The list of landmarks found along the southern 45th is very short, as the vast majority of its length is defined by open ocean. Still it crosses New Zealand’s South Island, only again making landfall in the south of Argentina where it narrows down toward the continent’s southern tip and the Chonos Archipelago of small Chilean islands comprised of submerged mountain tops. On the later the landscape is dominated by compact cushion plants. These few places have strong maritime influences and are much effected by the unimpeded weather sweeping off of Antarctica. Much of this sounds limited and extreme when I think of plants adapted for our region. Continue reading
Did you know that the all time record lowest temperature in Portland occurred on this date, Feb. 2, it was -3ºF. In 1950! A notable year with 6 consecutive days that still are the coldest on those dates, from Jan. 29th through Feb. 3rd., 8º, 10º, -2º, 1º, today’s -3º and tomorrow’s at 4º! 1950 also still holds the record cold temps here for Jan. 14th at 9º, the 16th and 17th, both at 8º!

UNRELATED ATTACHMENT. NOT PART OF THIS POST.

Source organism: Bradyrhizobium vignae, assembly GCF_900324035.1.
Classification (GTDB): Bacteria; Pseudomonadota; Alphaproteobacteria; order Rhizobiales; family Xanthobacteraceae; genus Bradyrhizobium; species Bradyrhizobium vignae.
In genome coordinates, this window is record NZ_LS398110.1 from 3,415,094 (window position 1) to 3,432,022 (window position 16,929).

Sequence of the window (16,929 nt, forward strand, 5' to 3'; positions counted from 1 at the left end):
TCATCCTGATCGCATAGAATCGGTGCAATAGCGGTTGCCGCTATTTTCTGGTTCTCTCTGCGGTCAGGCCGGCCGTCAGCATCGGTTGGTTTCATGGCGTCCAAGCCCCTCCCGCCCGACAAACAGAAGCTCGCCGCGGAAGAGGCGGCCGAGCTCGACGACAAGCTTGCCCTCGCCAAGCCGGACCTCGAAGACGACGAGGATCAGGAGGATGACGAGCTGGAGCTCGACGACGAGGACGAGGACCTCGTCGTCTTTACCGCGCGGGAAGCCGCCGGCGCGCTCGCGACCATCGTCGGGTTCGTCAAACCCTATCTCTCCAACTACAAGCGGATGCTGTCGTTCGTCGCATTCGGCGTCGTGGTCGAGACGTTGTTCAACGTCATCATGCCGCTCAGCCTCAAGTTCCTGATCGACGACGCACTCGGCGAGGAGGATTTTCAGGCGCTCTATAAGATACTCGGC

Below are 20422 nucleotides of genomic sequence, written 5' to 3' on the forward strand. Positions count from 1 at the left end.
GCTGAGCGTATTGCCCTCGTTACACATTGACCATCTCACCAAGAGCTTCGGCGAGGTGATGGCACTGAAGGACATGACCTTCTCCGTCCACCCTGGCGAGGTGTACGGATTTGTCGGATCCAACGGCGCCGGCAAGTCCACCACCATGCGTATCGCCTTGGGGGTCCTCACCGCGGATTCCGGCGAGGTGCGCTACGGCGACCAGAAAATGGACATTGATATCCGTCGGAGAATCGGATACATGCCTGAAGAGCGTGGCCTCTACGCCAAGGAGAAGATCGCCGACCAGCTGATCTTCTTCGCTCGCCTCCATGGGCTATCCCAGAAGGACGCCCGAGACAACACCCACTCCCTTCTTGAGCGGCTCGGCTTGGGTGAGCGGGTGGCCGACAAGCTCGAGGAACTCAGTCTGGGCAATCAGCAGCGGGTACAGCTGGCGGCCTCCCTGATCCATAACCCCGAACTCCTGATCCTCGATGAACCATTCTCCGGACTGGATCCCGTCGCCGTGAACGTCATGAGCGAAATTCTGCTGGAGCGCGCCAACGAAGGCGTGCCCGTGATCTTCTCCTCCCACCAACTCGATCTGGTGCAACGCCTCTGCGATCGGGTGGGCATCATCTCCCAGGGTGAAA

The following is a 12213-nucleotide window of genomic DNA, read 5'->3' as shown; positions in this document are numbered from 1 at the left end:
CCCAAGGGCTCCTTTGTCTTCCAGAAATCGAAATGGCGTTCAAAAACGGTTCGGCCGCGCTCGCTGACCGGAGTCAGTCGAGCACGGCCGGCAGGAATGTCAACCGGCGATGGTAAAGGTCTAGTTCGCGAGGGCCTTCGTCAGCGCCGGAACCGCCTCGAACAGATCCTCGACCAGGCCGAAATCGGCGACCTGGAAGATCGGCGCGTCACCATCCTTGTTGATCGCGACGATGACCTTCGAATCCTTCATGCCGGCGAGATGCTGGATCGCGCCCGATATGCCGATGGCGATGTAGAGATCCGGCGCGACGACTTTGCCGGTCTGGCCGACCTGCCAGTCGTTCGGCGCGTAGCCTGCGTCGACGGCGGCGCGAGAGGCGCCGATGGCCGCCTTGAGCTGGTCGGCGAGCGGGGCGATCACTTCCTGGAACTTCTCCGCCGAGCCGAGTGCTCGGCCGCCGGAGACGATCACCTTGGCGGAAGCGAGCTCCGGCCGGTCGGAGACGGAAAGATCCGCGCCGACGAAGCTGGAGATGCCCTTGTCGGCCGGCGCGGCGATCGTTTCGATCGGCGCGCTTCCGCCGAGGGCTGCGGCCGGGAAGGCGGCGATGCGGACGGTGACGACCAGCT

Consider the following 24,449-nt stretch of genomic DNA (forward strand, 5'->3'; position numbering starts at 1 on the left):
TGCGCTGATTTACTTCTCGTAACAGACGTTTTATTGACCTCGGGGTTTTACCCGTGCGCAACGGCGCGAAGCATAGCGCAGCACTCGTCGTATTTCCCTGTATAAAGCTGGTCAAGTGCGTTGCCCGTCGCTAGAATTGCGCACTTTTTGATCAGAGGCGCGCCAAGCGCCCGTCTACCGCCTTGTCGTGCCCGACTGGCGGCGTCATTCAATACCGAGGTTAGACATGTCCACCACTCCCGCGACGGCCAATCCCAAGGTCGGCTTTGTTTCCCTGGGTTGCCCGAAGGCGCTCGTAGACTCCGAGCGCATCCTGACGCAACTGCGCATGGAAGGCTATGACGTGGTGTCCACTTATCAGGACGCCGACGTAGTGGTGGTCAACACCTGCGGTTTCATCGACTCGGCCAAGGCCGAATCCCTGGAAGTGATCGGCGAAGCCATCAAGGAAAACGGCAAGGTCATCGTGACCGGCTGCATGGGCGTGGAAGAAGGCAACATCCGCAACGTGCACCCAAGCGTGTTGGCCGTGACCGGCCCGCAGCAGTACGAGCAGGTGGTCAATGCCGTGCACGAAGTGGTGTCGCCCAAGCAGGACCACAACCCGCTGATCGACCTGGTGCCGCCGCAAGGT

We moved to Portland, from Bend, in the fall of ’85, a year that gave us the coldest Thanksgiving week ever here. I remember moving a couple yards of gravel frozen into an ice cube, getting blisters in the process. From Nov. 22-31, six of the daily record lows from 1985 still stand, dropping to 13º and 17º at the coldest. This was a surprise to me coming from cold Bend where this would have been normal. Continue reading
It’s a bright sunny morning here in Portland…in January, not a real common occurrence in a place where we typically have some kind of cloud cover due to our climate with its strong maritime influences…but today it is sunny, and I’m thinking about the annual cycle of changing day length as we move from our shortest day, on the winter solstice, toward our longest day, on the summer solstice. The solstice result from the tilt of Earth’s axis, which remains more or less fixed, though there is a bit of a ‘wobble’, as the Earth follows its annual orbital path around the Sun, spinning like a top, effectively changing the surface it presents along the way. Continue reading